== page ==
What is it? It’s a downloadable instructional from the Tom Barlow Online website that comprises two 40-minute videos – Modern Guard Attacks and Modern Guard Passing. They download as .mp4 files (about 600MB each) , so you can watch them pretty much anywhere. The first video is based around attacks from the De La Riva guard, and the second one is based around guard passing using a knee slide and leg weave combo and all the variations that can come off that.
How much does it cost? £27, but you also get a bonus 25 minute seminar on Chelsea’s variation of the lasso guard thrown in for free.
So who is Chelsea Leah? One of the world’s top female BJJ athletes. She won the Worlds at brown belt and medaled as a black belt at Worlds, Pan Ams and Europeans. Her black belt was awarded to her by André Galvão, and she’s currently an instructor at Mendes Brother’s Art of Jiu Jitsu Academy.
So, this is Jiu jitsu for girls, right? Not necessarily! It definitely works on boys too because Tom is the demo partner and Chelsea has no problem sweeping him over her head and passing his guard. I’d say Chelsea’s material was jiujitsu for lighter people who like to be mobile. If you’re an ultra heavyweight then these are probably not going to be your ‘go to’ options, but for people that are light and agile – whether you’re male or female – these techniques will work great.
What format does it take? The instructionals are taught like a seminar, but address the camera directly. Rather than being a random collection of techniques, each technique builds on from the last, often depending on how the opponent reacts, so you end up with a pretty neat little game based on the De La Riva guard from the bottom and how to pass it from the top.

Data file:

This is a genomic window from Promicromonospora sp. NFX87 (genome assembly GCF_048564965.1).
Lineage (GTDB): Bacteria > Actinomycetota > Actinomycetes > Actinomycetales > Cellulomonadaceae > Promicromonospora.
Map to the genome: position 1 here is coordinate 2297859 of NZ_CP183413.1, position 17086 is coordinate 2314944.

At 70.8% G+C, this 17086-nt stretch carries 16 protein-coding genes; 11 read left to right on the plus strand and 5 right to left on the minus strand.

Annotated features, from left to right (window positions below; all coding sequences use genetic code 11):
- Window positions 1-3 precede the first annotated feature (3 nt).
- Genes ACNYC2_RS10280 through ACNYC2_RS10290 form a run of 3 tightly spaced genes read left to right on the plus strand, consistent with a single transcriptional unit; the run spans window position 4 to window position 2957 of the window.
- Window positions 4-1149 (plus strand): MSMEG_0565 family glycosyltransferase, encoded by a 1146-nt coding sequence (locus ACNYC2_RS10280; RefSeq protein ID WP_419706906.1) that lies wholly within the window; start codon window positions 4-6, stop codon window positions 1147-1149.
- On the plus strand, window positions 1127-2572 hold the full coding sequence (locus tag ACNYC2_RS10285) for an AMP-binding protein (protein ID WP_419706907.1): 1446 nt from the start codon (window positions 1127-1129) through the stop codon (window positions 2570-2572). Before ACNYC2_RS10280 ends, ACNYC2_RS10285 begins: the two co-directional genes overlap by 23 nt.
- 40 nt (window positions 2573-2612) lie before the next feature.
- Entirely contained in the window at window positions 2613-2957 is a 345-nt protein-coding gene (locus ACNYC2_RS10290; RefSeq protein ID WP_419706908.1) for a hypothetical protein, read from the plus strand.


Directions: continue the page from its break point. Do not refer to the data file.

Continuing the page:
What’s ‘modern’ about it? This is not ‘old skool’ or ‘street’ style BJJ. Nobody here is worrying about whether this material will work against concealed weapons, punches or on concrete. These are the sorts of techniques that will work well in a gi-based IBJJF competition setting, where you need to think about winning and getting points, or just for when you’re rolling in class. Also, without much weight, Chelsea needs to be very careful about how she uses it, so there’s a lot of detail in the guard passing on how to put pressure on your opponent, and where to put it. It’s very technical material, as you’d expect from an Art of Jiu Jitsu instructor.
This all sounds like it’s going to be too complicated? This material is not where you should be starting your journey into BJJ, but it’s also not overly complicated. Chelsea is pragmatic in her approach, and often quite happy to go for the most straightforward solution to most problems, rather than adding more and more steps to them – modern jiu jitsu doesn’t necessarily have to equal overly complicated jiu jitsu. For example, some grips your opponent takes you need to worry about, others… not so much. Often you can just blast through them, and she shows you how.